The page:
The changing natural world at our doorsteps | Illustration and text by Patterson Clark
June 15, 2010
Chimney swifts in decline
On almost any summer day in the city, you can look up into the blue and watch the aerial acrobatics of the birds some call "flying cigars."
The small, sooty-brown birds spend most of their daylight hours in the air. With short tails and long, slender wings they make speedy twists and turns to pick off flying insects.
Swifts that are raising a brood will make regular pit stops to refuel their chicks. Baby swifts sit in a half-saucer-shaped nest of sticks glued with their parents' sticky saliva to the inside wall of a chimney, air shaft or unused smokestack.
In early autumn, huge flocks gather to make a 3,000-mile trip to wintering grounds in northwestern South America.
Before European colonists razed the forests of eastern North America, the birds relied on large, hollow trees for nesting sites. As those disappeared, swifts gradually moved into the region's increasing number of chimneys. Consequently, chimney swift population densities are now highest in cities.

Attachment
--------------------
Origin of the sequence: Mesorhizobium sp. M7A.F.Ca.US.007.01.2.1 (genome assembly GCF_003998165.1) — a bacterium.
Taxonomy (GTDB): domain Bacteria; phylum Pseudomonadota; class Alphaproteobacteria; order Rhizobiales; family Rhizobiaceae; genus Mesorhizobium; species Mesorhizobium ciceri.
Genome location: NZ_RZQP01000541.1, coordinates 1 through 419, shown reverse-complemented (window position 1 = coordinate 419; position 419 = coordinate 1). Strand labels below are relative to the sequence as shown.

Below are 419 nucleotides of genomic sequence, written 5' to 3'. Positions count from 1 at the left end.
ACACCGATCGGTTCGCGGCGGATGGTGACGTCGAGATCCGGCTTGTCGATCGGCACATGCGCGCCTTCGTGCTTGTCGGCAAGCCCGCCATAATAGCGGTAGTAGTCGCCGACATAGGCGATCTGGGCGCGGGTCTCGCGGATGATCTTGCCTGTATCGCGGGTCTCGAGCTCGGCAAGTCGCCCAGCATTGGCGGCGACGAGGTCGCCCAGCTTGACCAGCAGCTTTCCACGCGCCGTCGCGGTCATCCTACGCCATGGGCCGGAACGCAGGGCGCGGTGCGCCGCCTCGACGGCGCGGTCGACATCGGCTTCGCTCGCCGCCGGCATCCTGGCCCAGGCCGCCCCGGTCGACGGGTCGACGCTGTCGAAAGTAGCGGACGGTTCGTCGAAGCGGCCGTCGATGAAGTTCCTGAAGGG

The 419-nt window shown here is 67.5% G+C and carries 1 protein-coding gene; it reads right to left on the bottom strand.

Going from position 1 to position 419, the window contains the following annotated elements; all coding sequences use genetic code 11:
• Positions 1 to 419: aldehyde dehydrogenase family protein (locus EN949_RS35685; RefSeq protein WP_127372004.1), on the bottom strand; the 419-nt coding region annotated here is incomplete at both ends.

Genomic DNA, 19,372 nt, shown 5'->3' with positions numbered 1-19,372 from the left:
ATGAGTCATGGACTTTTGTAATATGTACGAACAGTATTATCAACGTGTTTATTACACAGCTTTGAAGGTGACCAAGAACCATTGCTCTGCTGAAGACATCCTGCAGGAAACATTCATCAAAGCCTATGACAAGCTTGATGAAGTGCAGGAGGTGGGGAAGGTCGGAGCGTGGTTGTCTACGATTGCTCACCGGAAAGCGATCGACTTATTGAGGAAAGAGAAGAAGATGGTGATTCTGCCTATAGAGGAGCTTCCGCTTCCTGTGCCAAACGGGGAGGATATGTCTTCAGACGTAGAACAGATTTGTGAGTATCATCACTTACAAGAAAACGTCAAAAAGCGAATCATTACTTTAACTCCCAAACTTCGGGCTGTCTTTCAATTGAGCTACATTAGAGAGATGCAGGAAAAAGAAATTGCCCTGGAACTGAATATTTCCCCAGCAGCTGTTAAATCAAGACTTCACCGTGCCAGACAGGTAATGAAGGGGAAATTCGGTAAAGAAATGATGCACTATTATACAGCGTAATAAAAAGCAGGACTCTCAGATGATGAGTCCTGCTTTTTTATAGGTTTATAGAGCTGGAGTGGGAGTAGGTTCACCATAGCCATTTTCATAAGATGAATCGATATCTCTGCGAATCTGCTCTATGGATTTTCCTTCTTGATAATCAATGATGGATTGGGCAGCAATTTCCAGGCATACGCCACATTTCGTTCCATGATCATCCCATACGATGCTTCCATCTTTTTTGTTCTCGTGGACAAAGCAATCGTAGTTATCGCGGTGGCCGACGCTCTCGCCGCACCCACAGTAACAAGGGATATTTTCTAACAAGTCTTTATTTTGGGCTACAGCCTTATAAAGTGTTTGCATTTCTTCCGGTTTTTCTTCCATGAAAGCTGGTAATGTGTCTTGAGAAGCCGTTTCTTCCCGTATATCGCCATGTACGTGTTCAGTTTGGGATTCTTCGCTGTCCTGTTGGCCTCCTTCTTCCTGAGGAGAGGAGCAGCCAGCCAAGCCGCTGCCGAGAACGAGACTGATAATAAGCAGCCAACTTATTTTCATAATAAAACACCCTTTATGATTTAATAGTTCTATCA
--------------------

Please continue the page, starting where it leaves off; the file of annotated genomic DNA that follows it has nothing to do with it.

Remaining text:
Since 1966, the U.S. population of chimney swifts has fallen 53 percent, and continues to drop at an increasing rate.
Several factors may be contributing to the decline: logging and fires in the upper Amazon River watershed, reduction of insect numbers by pesticides, the cleaning of chimneys during breeding season and, most important, the capping or loss of traditional chimneys and air shafts.
People who want to attract swifts without using a chimney can build a chimney swift tower in their yard. For instructions, visit www.chimneyswifts.org.
Sources: Committee on the Status of Endangered Wildlife in Canada; Driftwood Wildlife Association.